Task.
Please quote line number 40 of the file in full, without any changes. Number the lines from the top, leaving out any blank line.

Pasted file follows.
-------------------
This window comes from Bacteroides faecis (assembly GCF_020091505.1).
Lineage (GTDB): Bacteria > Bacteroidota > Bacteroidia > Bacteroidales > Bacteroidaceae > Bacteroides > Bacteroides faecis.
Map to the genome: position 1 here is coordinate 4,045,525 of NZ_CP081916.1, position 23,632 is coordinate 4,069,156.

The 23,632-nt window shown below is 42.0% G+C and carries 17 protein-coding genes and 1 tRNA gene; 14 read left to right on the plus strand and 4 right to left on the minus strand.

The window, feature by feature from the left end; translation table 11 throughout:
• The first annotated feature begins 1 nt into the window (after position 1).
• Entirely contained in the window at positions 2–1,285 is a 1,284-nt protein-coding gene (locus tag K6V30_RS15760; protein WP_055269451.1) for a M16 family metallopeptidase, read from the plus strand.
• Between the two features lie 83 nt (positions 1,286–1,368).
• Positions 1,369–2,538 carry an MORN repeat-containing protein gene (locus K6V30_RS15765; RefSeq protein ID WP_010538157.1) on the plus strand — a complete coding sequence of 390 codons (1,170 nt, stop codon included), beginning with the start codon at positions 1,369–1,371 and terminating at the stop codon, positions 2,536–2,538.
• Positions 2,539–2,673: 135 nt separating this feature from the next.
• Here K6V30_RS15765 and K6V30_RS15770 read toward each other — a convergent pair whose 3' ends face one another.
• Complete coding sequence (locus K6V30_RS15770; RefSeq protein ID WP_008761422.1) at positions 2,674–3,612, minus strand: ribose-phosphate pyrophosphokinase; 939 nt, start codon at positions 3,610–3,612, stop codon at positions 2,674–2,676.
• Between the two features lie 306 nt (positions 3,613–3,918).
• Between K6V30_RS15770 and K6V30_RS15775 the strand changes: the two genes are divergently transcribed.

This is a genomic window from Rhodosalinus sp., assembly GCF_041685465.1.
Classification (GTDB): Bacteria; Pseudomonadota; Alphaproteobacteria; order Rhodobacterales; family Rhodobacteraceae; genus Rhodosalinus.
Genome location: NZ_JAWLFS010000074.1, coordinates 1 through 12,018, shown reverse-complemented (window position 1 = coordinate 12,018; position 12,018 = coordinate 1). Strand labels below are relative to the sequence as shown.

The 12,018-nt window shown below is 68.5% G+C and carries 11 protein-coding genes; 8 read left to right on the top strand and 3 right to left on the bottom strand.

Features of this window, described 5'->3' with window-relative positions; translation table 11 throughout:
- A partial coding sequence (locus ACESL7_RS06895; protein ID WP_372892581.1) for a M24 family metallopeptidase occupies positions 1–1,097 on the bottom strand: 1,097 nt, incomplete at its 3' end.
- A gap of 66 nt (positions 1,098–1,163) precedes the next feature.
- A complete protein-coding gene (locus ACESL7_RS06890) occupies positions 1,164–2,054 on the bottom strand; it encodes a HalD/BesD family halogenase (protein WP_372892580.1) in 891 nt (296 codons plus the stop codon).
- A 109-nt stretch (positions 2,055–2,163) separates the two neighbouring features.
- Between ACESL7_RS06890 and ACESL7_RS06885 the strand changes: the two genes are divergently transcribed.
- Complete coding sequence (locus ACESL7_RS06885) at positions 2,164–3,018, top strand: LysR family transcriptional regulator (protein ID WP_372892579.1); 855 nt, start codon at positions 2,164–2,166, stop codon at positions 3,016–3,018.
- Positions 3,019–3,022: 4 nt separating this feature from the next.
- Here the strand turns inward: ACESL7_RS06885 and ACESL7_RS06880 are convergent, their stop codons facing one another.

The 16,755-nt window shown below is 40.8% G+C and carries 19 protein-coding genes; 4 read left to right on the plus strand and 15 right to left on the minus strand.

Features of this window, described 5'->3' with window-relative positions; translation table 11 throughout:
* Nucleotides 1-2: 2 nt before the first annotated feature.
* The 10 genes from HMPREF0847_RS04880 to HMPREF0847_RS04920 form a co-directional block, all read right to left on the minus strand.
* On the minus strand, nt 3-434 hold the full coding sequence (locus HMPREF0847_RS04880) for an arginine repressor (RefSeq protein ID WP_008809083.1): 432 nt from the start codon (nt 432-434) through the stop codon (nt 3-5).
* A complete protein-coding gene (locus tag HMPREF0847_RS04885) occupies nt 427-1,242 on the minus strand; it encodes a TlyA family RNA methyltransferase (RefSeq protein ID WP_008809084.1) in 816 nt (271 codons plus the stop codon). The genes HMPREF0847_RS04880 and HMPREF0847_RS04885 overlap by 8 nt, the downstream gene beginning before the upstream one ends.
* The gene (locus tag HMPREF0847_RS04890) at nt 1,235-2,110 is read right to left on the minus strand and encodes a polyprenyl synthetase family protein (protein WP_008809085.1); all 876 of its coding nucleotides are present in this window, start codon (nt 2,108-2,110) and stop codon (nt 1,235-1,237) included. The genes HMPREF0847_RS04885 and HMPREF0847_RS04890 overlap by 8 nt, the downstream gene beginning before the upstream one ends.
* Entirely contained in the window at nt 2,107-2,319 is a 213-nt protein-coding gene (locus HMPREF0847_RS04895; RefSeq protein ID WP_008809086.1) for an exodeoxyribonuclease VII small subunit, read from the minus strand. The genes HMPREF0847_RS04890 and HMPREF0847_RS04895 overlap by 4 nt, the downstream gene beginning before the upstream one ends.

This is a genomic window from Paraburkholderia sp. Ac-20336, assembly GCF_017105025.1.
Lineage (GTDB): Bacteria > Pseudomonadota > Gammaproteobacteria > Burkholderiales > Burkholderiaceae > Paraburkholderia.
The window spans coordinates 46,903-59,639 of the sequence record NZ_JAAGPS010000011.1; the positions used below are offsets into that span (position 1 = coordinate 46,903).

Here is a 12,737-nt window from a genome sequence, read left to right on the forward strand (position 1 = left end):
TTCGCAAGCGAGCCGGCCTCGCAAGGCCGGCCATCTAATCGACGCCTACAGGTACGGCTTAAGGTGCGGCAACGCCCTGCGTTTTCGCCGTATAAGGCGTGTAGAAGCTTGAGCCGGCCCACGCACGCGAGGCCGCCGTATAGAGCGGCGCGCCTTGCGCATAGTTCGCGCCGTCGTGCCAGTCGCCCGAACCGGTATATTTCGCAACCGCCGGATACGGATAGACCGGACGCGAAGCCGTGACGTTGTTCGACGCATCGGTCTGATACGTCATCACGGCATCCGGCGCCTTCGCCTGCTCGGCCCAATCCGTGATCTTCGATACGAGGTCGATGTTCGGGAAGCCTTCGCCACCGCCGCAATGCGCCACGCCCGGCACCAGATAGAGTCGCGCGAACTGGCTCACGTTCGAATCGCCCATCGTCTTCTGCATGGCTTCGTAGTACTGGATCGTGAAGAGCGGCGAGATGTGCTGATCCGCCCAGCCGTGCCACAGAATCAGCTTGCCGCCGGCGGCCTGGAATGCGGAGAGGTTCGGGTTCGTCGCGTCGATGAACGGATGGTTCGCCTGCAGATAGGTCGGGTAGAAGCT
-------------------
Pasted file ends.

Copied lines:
TTCGCAAGCGAGCCGGCCTCGCAAGGCCGGCCATCTAATCGACGCCTACAGGTACGGCTTAAGGTGCGGCAACGCCCTGCGTTTTCGCCGTATAAGGCGTGTAGAAGCTTGAGCCGGCCCACGCACGCGAGGCCGCCGTATAGAGCGGCGCGCCTTGCGCATAGTTCGCGCCGTCGTGCCAGTCGCCCGAACCGGTATATTTCGCAACCGCCGGATACGGATAGACCGGACGCGAAGCCGTGACGTTGTTCGACGCATCGGTCTGATACGTCATCACGGCATCCGGCGCCTTCGCCTGCTCGGCCCAATCCGTGATCTTCGATACGAGGTCGATGTTCGGGAAGCCTTCGCCACCGCCGCAATGCGCCACGCCCGGCACCAGATAGAGTCGCGCGAACTGGCTCACGTTCGAATCGCCCATCGTCTTCTGCATGGCTTCGTAGTACTGGATCGTGAAGAGCGGCGAGATGTGCTGATCCGCCCAGCCGTGCCACAGAATCAGCTTGCCGCCGGCGGCCTGGAATGCGGAGAGGTTCGGGTTCGTCGCGTCGATGAACGGATGGTTCGCCTGCAGATAGGTCGGGTAGAAGCT